Portrait of Anna May Wong for Daughter of the Dragon directed by Lloyd Corrigan, 1931 via
Anna May Wong and Warner Oland in Daughter of the Dragon directed by Lloyd Corrigan, 1931 via
Travis Banton (1894 – 1958) was the chief designer at Paramount Pictures. He is considered one of the most important Hollywood costume designers of the 1930s.
An early apprenticeship with a high-society costume dressmaker earned him fame. When Mary Pickford selected one of his dresses for her wedding to Douglas Fairbanks, his reputation was established.
He opened his own dressmaking salon in New York City, and soon was asked to create costumes for the Ziegfeld Follies. In 1924, Travis Banton moved to Hollywood when Paramount contracted with him to create costumes for his first film, The Dressmaker from Paris.
Glamour, understated elegance, and exquisite fabrics endeared Travis Banton to the most celebrated of Hollywood’s beauties and made him one of the most sought-after costume designers of his era.
Because of his alcoholism and reputedly also at the instigation of his subordinate Edith Head, Banton was forced to leave Paramount. He started his own business and also designed for Twentieth Century-Fox from 1939-1941 and Universal from 1945-1948.
Marlene Dietrich in “The Devil is a Woman,” 1935. Costume by Travis Banton via
Claudette Colbert in “Tonight is Ours” 1933, costume by Travis Banton via
Anna May Wong in “Limehouse Blues” 1934, costume by Travis Banton via
Lucille Ball in “Lover Come Back” 1946, costume by Travis Banton via
Carole Lombard in “Rumba”, 1935. Costume by Travis Banton via
Carl Van Vechten (1880 – 1964) was an American writer and artistic photographer who was a patron of the Harlem Renaissance and the literary executor of Gertrude Stein.
In the 1930s, Van Vechten began taking portrait photographs.
Among the many individuals he photographed were Josephine Baker, Tallulah Bankhead, Theda Bara, Harry Belafonte, Leonard Bernstein, Karen Blixen, Jane Bowles, Marlon Brando, Truman Capote, Marc Chagall, Salvador Dalí, Ella Fitzgerald, F. Scott Fitzgerald, Dizzy Gillespie, Martha Graham, Billie Holiday, Lena Horne, Horst P. Horst, Mahalia Jackson, Frida Kahlo, Eartha Kitt, Henri Matisse, W. Somerset Maugham, Elsa Maxwell, Henry Miller, Joan Miró, Laurence Olivier, Christopher Plummer, Diego Rivera, Gertrude Stein, James Stewart, Alfred Stieglitz, Gloria Vanderbilt, Gore Vidal, Evelyn Waugh, Orson Welles and Anna May Wong.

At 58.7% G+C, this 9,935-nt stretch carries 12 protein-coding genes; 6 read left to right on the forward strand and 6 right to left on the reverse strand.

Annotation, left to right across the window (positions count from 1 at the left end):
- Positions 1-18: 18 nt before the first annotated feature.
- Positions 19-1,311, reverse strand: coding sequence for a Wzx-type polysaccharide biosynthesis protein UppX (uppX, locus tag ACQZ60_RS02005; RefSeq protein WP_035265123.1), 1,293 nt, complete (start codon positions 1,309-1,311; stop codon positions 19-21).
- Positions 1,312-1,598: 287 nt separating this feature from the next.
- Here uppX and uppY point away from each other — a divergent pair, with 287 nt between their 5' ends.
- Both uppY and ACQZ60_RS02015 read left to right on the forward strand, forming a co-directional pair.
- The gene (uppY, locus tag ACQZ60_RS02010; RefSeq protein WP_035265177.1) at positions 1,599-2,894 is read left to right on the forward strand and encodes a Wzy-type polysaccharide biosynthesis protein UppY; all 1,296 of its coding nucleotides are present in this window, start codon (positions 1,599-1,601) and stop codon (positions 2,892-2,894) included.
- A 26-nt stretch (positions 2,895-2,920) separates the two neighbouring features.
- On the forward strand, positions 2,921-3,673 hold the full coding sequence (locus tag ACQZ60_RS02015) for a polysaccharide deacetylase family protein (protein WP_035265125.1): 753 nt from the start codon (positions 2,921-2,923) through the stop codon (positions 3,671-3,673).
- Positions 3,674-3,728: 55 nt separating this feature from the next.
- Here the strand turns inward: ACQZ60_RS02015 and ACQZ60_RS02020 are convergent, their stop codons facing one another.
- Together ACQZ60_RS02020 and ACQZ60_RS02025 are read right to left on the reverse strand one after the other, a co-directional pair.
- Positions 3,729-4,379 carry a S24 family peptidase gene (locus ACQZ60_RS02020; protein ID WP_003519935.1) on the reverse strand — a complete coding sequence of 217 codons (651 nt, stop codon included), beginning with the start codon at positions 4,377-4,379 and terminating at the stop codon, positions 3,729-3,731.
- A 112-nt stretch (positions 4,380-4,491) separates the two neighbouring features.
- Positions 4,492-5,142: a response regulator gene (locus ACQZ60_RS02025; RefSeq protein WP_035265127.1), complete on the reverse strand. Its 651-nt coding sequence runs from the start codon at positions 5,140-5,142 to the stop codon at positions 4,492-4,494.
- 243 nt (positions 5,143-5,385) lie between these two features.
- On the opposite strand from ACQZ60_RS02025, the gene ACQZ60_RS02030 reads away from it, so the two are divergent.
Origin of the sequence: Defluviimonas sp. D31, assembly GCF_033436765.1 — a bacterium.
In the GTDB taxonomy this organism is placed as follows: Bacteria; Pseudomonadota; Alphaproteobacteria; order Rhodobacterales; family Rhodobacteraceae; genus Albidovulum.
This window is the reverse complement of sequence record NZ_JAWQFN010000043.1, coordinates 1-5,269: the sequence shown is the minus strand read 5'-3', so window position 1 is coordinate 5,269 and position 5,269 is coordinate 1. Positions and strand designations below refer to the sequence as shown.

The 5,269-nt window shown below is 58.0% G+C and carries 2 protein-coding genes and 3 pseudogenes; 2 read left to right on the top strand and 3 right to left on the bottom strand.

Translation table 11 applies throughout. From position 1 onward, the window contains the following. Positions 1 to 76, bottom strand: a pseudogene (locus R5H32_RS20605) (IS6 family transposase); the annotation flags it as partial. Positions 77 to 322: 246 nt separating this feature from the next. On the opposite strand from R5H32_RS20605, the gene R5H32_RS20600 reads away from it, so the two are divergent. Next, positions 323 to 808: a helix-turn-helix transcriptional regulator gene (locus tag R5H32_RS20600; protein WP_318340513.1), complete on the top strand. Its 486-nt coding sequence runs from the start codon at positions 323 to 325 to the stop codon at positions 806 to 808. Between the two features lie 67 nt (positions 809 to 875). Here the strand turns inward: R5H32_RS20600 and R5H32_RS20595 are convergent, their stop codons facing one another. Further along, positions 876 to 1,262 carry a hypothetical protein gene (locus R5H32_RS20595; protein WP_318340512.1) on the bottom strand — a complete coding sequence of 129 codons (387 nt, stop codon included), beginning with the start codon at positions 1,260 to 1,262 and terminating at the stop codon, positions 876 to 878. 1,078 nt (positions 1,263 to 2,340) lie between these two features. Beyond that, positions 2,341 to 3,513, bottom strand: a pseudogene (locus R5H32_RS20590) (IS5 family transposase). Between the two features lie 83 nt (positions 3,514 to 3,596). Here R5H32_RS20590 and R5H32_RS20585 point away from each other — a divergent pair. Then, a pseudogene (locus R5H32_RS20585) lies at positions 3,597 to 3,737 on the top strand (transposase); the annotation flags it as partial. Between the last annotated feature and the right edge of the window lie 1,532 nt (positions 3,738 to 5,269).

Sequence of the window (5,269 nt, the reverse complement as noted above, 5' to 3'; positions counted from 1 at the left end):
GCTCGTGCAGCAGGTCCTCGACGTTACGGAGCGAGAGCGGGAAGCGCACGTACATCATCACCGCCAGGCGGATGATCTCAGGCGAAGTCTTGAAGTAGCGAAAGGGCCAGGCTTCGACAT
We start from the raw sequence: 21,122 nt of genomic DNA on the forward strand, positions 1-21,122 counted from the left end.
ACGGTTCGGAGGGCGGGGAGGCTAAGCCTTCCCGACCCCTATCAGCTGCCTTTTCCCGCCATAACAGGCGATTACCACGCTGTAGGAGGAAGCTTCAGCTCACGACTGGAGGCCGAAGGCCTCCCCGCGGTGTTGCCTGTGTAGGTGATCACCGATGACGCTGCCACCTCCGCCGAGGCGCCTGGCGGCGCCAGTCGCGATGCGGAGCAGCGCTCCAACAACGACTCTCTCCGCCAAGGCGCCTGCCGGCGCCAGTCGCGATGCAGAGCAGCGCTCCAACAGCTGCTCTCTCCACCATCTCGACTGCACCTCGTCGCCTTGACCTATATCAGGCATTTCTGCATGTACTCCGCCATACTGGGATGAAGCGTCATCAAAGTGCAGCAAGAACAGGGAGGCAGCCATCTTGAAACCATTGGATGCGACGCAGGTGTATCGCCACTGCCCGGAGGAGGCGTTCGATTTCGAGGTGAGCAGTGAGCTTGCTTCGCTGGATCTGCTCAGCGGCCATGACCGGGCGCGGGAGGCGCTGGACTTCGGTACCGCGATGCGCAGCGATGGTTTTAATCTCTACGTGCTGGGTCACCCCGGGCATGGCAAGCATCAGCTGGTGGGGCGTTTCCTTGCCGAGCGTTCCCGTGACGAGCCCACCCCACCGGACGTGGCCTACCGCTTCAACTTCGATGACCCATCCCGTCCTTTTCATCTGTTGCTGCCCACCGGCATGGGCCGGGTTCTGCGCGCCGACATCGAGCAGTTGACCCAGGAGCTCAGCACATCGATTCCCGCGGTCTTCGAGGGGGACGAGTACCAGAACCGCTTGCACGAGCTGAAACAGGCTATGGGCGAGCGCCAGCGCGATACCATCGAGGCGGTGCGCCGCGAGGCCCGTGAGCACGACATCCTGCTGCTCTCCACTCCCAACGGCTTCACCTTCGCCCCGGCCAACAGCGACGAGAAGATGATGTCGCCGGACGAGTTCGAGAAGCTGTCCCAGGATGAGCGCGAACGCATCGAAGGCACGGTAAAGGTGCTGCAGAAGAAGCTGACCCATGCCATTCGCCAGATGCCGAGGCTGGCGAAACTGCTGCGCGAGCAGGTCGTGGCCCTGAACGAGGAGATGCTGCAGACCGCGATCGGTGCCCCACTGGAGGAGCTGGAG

Frida wearing a Tchuantepee gourd by Carl Van Vechten, 1932 via
Tallulah Bankhead by Carl Van Vechten, 1934 via
Anna May Wong by Carl Van Vechten, 1935 via
Josephine Baker by Carl Van Vechten via
Gertrude Stein by Carl Van Vechten, 1935 via
Lillian Gish by Carl Van Vechten, 1937 via
Theda Bara by Carl Van Vechten, 1939 via
Karen Blixen by Carl Van Vechten, 1959 via
Edith Head (1897 – 1981) was an American costume designer who won a record eight Academy Awards for Best Costume Design, starting with The Heiress (1949) and ending with The Sting (1973).
Born and raised in California, Head managed to get a job as a costume sketch artist at Paramount Pictures, without any relevant training. She first acquired notability for Dorothy Lamour’s trademark sarong dress, and then became a household name after the Academy Awards created a new category of Costume Designer in 1948. Head was considered exceptional for her close working relationships with her subjects, with whom she consulted extensively, and these included virtually every top female star in Hollywood.
After 43 years she left Paramount for Universal, possibly because of her successful partnership with Alfred Hitchcock, and also adapted her skills for television.
Edith Head, 1930s via
Edith Head’s costume for Anna May Wong in Dangerous to Know directed by Robert Florey, 1938 via
Grace Kelly wearing her Oscar dress by Edith Head. Photograph by Philippe Halsman via
Edith Head’s costume for Gloria Swanson in Sunset Blvd directed by Billy Wilder, 1950 via
Audrey Hepburn (with Edith Head in the background) puts on her tiara and necklace while on the set of Roman Holiday, 1952 via
Hitchcock and Head on the set of Family Plot, 1976 via